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For the past month, Toledo, Ohio, resident Tom Mlynarczyk, 83, hasn’t known when or if his mail is coming day-to-day.
“When I moved out here in ’65, I could set my watch by the mailman,” he said.
Lately, though, he said it has been days between deliveries. He doesn’t use the internet, so he relies on the mail for utility bills, personal letters, cards, advertisements, notices and voting.
“I usually vote absentee,” he said. “This year, I’m afraid to do it. ... I’m afraid if I vote absentee, my vote will never get there.”
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Mlynarczyk’s frustration comes as households across the United States face similar delays and deficiencies with their mail service. Earlier this month, local letter carriers were told to delay delivering mail in order to save money for the United States Postal Service, a direction that apparently came from top federal officials to mail carriers throughout the country.
Then on July 27, Postmaster General Louis DeJoy released a statement emphasizing the severity of the USPS financial crisis, and imploring both Congress and the Postal Regulatory Commission to enact legislation and regulatory reforms to address the issue.
“The Postal Service is in a financially unsustainable position, stemming from substantial declines in mail volume and a broken business model,” he said. “We are currently unable to balance our costs with available funding sources to fulfill both our universal service mission and other legal obligations.”
When contacted by The Blade for comment July 27, a USPS spokesman referred to DeJoy’s statement from the same day.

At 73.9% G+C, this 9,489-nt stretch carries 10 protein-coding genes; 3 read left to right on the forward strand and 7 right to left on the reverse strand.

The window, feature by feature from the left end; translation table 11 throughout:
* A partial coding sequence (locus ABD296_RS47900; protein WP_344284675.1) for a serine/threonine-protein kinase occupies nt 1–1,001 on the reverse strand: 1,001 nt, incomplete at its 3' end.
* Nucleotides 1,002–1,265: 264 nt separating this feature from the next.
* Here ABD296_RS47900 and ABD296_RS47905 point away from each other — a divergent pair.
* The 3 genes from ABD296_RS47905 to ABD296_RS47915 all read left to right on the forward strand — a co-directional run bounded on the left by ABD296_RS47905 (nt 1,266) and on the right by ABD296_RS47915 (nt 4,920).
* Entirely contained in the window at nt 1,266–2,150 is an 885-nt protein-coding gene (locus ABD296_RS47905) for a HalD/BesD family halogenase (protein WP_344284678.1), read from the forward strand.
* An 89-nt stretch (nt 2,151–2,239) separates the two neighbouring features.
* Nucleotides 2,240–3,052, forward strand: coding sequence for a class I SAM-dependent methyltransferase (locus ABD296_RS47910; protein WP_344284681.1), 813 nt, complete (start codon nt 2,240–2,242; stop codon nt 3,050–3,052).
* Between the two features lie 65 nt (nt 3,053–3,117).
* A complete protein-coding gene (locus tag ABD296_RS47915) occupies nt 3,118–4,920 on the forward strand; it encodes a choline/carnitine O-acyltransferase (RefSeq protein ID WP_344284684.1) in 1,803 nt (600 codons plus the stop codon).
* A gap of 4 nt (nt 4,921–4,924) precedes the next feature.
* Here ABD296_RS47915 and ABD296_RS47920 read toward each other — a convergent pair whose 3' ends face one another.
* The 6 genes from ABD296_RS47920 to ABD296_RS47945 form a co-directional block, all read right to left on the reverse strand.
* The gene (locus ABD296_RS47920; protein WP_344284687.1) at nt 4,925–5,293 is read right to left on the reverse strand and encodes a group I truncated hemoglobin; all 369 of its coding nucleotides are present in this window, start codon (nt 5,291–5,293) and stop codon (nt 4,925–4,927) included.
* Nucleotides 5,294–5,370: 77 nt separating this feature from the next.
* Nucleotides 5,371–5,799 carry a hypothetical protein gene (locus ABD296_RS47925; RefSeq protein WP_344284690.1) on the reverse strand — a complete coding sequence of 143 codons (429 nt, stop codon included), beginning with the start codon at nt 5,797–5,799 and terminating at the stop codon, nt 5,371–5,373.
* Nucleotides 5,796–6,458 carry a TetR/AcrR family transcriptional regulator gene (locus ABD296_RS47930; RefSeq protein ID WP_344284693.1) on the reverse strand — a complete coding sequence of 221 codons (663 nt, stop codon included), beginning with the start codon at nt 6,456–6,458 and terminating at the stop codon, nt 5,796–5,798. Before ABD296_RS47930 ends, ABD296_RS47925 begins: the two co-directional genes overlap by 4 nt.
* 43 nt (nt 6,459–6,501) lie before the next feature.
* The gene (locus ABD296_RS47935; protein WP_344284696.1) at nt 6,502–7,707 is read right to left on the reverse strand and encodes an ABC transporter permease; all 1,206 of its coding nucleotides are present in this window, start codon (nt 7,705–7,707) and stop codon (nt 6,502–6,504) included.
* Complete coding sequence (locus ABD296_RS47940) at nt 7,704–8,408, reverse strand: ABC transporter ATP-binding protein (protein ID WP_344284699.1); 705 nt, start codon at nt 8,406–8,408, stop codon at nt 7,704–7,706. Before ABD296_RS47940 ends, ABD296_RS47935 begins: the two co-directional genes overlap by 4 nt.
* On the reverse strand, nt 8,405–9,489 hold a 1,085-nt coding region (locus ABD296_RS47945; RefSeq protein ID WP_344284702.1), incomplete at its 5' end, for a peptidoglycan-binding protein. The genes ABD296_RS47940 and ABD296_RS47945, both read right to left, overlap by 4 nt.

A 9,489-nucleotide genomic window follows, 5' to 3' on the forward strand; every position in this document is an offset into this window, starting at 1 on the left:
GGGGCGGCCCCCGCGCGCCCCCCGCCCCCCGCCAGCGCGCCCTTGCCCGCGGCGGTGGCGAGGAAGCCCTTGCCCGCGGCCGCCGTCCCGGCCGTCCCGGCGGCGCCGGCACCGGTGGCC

In mid-July, DeJoy put out a memo instructing employees to leave mail behind at distribution centers and deliver it the next day if it would delay their routes, according to internal USPS documents obtained by the Washington Post and verified by the American Postal Workers Union and people with knowledge of their contents.
Postal union workers have voiced opposition to the delays, including Mike Hayden, president of the National Association of Letter Carriers Branch 100, which is based in Ohio.
The union recently posted to its Facebook page a memo detailing a new test protocol intended to improve mail delivery, which includes postal workers sorting undelivered mail in the afternoon rather than the morning in order to allow carriers to start their routes earlier. Hayden said that test hasn’t yet been scheduled to take place in northwest Ohio.
The problems currently plaguing the mail system, Hayden said, amount to this: Incoming mail is not getting delivered and outgoing mail is not being collected — if mail carriers don’t go by someone’s home, they wouldn’t see that there’s outgoing mail to be picked up.
“I can 100 percent guarantee that mail is not being delivered, sometimes for days at a time,” Hayden said.
Mail carriers are delivering packages before letters, he said, so parcels from companies like Amazon are taking priority over other types of postage. But even those items are being delayed.
Mlynarczyk said he doesn’t have an answer for the delays at the USPS, but he’s concerned about the mail not getting where it needs to go on time. His niece, who lives a few streets away from him, hadn’t received mail for a weeklong stretch while waiting for prescription medication, he said.
“She got mail today for the first time since [July 17],” he said July 27.
The mail carrier used to come every day, he said. Then it was every other day, then every third day, and the gaps are getting wider.
Before July 27, the last time he had received any mail delivered was July 23, a three-day gap. When he spoke to The Blade July 27, a mail carrier hadn’t yet been down his street.
He wondered if the mail would even come.
“We never know,” he said.
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